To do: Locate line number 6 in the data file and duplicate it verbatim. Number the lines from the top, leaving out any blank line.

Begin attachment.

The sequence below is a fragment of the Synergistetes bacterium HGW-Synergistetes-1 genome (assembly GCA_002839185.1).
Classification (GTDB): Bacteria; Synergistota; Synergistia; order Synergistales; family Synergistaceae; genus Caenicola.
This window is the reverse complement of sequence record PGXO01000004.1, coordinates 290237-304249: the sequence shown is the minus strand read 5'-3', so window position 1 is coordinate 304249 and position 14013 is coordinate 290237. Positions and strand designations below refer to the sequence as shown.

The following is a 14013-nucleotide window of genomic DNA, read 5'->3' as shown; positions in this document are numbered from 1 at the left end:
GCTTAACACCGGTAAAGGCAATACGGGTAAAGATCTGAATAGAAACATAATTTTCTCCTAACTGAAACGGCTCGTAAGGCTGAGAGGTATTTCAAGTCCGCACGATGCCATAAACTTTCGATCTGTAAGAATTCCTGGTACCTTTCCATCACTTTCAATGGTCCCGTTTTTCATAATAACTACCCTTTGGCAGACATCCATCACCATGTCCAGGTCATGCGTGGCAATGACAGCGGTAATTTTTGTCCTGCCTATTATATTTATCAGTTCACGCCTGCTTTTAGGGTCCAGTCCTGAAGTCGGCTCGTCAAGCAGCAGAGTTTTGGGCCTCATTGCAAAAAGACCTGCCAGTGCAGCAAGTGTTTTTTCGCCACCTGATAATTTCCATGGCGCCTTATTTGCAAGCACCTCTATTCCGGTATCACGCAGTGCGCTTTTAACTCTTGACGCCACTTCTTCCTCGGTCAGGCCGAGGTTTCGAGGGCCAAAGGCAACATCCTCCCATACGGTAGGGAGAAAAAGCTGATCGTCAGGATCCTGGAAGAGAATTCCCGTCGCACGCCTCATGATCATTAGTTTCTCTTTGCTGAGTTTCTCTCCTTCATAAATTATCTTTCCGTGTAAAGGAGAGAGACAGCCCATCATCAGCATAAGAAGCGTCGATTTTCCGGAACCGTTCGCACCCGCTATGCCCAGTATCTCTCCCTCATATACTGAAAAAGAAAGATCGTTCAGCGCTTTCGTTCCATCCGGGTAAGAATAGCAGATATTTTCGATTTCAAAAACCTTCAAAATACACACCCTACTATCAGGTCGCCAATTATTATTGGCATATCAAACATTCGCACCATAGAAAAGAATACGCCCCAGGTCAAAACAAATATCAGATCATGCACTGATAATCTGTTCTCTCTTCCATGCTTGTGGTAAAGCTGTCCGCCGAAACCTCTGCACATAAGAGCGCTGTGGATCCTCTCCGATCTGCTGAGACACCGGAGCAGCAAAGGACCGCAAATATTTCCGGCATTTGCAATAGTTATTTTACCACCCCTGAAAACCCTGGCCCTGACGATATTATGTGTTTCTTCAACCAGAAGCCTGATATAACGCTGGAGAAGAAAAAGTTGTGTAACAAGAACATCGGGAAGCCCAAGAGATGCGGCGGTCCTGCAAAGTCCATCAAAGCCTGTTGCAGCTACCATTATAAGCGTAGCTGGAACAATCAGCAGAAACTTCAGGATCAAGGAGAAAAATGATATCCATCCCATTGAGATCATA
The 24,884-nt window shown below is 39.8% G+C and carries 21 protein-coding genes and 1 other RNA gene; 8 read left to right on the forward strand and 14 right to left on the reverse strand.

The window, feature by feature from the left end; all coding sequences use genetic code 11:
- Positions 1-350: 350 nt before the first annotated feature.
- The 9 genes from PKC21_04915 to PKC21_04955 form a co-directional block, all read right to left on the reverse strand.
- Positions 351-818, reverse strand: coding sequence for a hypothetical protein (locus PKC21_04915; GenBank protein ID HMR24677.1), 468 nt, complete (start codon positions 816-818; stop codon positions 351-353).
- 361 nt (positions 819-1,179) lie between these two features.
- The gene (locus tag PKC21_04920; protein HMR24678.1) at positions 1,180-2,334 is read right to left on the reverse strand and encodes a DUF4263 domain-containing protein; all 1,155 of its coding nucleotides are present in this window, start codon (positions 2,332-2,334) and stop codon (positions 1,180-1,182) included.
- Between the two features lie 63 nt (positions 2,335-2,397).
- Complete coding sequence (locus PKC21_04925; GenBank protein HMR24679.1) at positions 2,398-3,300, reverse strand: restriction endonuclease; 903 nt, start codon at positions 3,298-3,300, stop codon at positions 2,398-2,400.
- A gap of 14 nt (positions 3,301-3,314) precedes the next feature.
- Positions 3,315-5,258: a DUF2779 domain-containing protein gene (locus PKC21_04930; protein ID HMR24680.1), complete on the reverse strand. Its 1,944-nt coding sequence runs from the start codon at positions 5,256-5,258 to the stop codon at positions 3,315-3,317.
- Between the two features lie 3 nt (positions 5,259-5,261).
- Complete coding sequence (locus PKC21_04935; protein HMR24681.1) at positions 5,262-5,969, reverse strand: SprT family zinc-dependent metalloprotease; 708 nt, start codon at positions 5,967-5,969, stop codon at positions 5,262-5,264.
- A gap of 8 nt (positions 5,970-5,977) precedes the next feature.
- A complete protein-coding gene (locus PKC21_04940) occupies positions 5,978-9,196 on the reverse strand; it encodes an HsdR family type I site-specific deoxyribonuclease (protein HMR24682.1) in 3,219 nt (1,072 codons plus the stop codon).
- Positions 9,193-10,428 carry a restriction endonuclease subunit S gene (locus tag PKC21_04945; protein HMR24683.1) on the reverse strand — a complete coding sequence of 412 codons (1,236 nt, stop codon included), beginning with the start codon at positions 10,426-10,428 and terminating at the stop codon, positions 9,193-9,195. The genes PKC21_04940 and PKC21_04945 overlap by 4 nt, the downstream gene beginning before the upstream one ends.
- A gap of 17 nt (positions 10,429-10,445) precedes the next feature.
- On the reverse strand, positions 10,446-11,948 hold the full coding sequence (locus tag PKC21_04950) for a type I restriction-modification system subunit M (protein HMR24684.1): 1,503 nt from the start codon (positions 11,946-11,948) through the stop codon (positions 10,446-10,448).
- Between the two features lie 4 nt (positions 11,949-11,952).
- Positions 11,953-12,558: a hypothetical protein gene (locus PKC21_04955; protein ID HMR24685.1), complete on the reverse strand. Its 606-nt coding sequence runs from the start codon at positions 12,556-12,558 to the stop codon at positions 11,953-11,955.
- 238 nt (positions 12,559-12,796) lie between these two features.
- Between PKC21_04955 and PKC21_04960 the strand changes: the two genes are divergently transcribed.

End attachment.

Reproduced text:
The 24,884-nt window shown below is 39.8% G+C and carries 21 protein-coding genes and 1 other RNA gene; 8 read left to right on the forward strand and 14 right to left on the reverse strand.